Whole Genome Shotgun Assembly

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Whole Genome Shotgun Assembly (often called simply Whole Genome Assembly or WGA) is the task of sequencing the entire genome of an organism by ordering and orienting reads. Reads are small snippets of DNA that come from random locations in the genome; they are typically found through paired-end sequencing of inserts. The inserts range in size from a few thousand base pairs up to 200,000 bp and are created by any of several sequencing methods.

Arachne approaches the task of WGA by organizing reads into successively larger assembly objects. Reads are combined into contigs, so called because they consist of many reads aligned together to create a contiguous sequence of base pairs. These are then used to make supercontigs, which consist of many contigs separated by gaps of estimated sizes. In practice, genomes are always sequenced to high levels of coverage, allowing for overlaps and redundancy checks. It is not at all uncommon to amass tens of millions of reads before attempting whole genome assembly.


Challenges to WGA

Whole genome assembly is akin to solving an enormous one-dimensional jigsaw puzzle. The biological and stochastic nature of the problem leads to some special difficulties, listed below. In the jigsaw puzzle analogy, random chance represents missing pieces. Cloning bias represents a tendency of some regions of the puzzle to resist being cut. Sequencing errors represent miscut pieces. Redundancy represents a repetitive pattern in the puzzle, so that a piece can fit in multiple places and distinct pieces may appear identical. Polymorphism represents two slightly different puzzles superimposed on each other.

Random chance

Unless the coverage is effectively infinite, some regions will simply not be represented. This leads to gaps in the assembly.

Cloning bias

Cloning bias is a tendency of certain regions of the genome to be cloned less often than others during sequencing, and thus less likely to be sequenced. This results in a lower expected read coverage in these regions, which magnifies the gap-producing effects of random chance. To get enough data to sequence these regions, a higher overall coverage is needed. The most prominent cause of cloning bias is AT-richness, which affects cloning rates in the Sanger sequencing process. In 454 sequencing process, another kind of cloning bias causes homopolymers to be counted incorrectly.

Sequencing errors

Main article: Sequencing error
Main article: Chimerism

There are many different sequencing methods, but none of them are perfect; they all call bases incorrectly from time to time. These mis-calls are called sequencing errors. Fortunately, the chance of a sequencing error is usually known and quantifiable. The quality score is a measure of confidence that a base has been called correctly.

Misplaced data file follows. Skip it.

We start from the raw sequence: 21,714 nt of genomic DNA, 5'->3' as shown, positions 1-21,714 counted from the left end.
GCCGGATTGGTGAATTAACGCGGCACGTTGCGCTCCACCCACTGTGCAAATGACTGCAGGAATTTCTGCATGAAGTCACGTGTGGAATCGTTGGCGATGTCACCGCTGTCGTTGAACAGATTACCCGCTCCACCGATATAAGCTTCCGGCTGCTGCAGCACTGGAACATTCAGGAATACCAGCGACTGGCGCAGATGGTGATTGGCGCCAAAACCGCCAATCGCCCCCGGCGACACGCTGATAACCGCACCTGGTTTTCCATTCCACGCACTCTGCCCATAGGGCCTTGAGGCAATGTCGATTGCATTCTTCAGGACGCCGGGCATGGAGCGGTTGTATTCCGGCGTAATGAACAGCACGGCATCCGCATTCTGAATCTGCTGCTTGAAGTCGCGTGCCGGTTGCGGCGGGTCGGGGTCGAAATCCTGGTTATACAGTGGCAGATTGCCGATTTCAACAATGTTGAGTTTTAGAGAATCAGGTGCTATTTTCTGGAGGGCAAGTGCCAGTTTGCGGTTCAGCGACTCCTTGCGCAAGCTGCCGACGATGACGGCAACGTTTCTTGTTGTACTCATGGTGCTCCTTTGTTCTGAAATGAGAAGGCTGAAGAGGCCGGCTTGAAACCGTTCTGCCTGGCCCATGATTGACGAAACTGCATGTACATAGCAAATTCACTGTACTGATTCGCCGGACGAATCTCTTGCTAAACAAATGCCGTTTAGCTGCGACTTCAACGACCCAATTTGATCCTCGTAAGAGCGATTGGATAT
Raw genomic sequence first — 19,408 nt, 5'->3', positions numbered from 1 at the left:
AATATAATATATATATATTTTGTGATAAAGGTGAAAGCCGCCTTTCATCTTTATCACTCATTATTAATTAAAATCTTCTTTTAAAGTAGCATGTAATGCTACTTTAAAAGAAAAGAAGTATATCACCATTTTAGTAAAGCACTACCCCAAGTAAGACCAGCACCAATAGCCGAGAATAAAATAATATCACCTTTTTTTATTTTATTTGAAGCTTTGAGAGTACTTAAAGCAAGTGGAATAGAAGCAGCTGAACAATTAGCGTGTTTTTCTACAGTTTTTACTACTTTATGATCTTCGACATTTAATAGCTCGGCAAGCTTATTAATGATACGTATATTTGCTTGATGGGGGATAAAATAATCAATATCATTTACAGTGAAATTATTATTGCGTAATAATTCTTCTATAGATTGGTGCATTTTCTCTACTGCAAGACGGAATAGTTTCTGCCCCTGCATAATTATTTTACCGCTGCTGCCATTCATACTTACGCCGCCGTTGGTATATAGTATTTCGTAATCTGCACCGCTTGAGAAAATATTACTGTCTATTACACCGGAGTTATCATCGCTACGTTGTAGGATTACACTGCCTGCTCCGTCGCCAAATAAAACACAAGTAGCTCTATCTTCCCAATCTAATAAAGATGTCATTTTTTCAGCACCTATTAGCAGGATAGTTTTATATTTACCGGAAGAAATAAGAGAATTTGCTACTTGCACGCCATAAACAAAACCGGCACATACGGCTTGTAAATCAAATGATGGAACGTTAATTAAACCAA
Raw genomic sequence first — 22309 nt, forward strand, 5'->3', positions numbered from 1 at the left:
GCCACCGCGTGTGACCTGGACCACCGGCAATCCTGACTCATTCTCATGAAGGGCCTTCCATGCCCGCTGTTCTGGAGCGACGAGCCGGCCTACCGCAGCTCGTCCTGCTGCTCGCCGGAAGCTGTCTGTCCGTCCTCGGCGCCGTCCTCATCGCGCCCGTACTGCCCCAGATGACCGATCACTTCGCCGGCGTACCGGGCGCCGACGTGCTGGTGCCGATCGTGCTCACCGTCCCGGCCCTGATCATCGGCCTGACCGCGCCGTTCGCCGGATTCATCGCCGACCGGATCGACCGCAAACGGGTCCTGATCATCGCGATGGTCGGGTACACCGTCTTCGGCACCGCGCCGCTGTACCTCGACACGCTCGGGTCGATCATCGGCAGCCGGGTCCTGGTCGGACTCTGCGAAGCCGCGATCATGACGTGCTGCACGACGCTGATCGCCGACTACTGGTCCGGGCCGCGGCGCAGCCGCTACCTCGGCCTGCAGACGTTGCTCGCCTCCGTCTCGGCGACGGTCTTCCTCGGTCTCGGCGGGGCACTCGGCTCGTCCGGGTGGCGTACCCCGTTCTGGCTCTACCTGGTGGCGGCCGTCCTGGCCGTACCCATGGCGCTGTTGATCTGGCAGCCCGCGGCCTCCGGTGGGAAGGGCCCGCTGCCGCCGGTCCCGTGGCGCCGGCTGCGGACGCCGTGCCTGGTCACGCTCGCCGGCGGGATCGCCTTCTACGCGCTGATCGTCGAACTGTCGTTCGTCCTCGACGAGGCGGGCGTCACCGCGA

A related problem is chimerism: the occurrence of paired production reads with an inaccurate link between them. Chimerism is a form of poor data quality; Arachne discards chimeric reads when it detects them.


Main article: Repeat

Every genome has repeats: sequences that appear in more than one place. Repeats can look dramatically different from genome to genome, in terms of length, identity, and extent. While tame genomes contain almost no repeat sequences, others can be made up of repeats on more than half of the genome - and these are copies at high-identity. One common form of redundancy is segmental duplication. Repeats are also likely to appear in highly AT-rich or GC-rich genomes, for the simple statistical reason that these genomes contain less variety.

Repeats (or clusters thereof) begin to pose a problem for the assembly process when they are at least as long as the smallest insert size and identical at high rates (99% and up). It is not clear if some repetitive genomes can be assembled correctly at all; in any case, there are ways to at least ameliorate the problem.


Main article: Polymorphism

Most organisms are diploid, meaning they have two complete pairs of chromosomes, one from the mother and one from the father. The two chromosomes are similar but, unless there is no variation in the gene pool, not identical. (Some species are effectively haploid; see mouse.) The reads in a library can come from either chromosome in a pair, and therefore, they might not match up even if they are taken from the exact same spot in the genome. Such genomes are said to be polymorphic.

Polymorphic genomes can pose a major problem to genome assembly. Do two reads come from polymorphic versions of the same region, or do they come from different copies of a repeat? What to do about indels -- sequences that exist in one chromosome but not in the other? What if some stretches are inverted relative to each other? When is it better to assemble both haplotypes together, and when should they be split apart into two separate assemblies?

Special Types of WGA

Assisted assembly

Main article: Assisted assembly

Assisted assembly is the process of using an already-sequenced genome (a reference genome) as a reference for improving an assembly. Assisted assembly is a useful alternative to de novo assembly in the case of low-coverage assemblies. The main module that performs assisted assembly is AssistMain.

Hybrid assembly

Main article: Hybrid assembly

Sanger sequencing is just one method of obtaining snippets of DNA sequence. Other promising technologies are emerging, and you may find yourself with a mix of data from Sanger and other sequencing methods. Arachne allows you to build hybrid assemblies.

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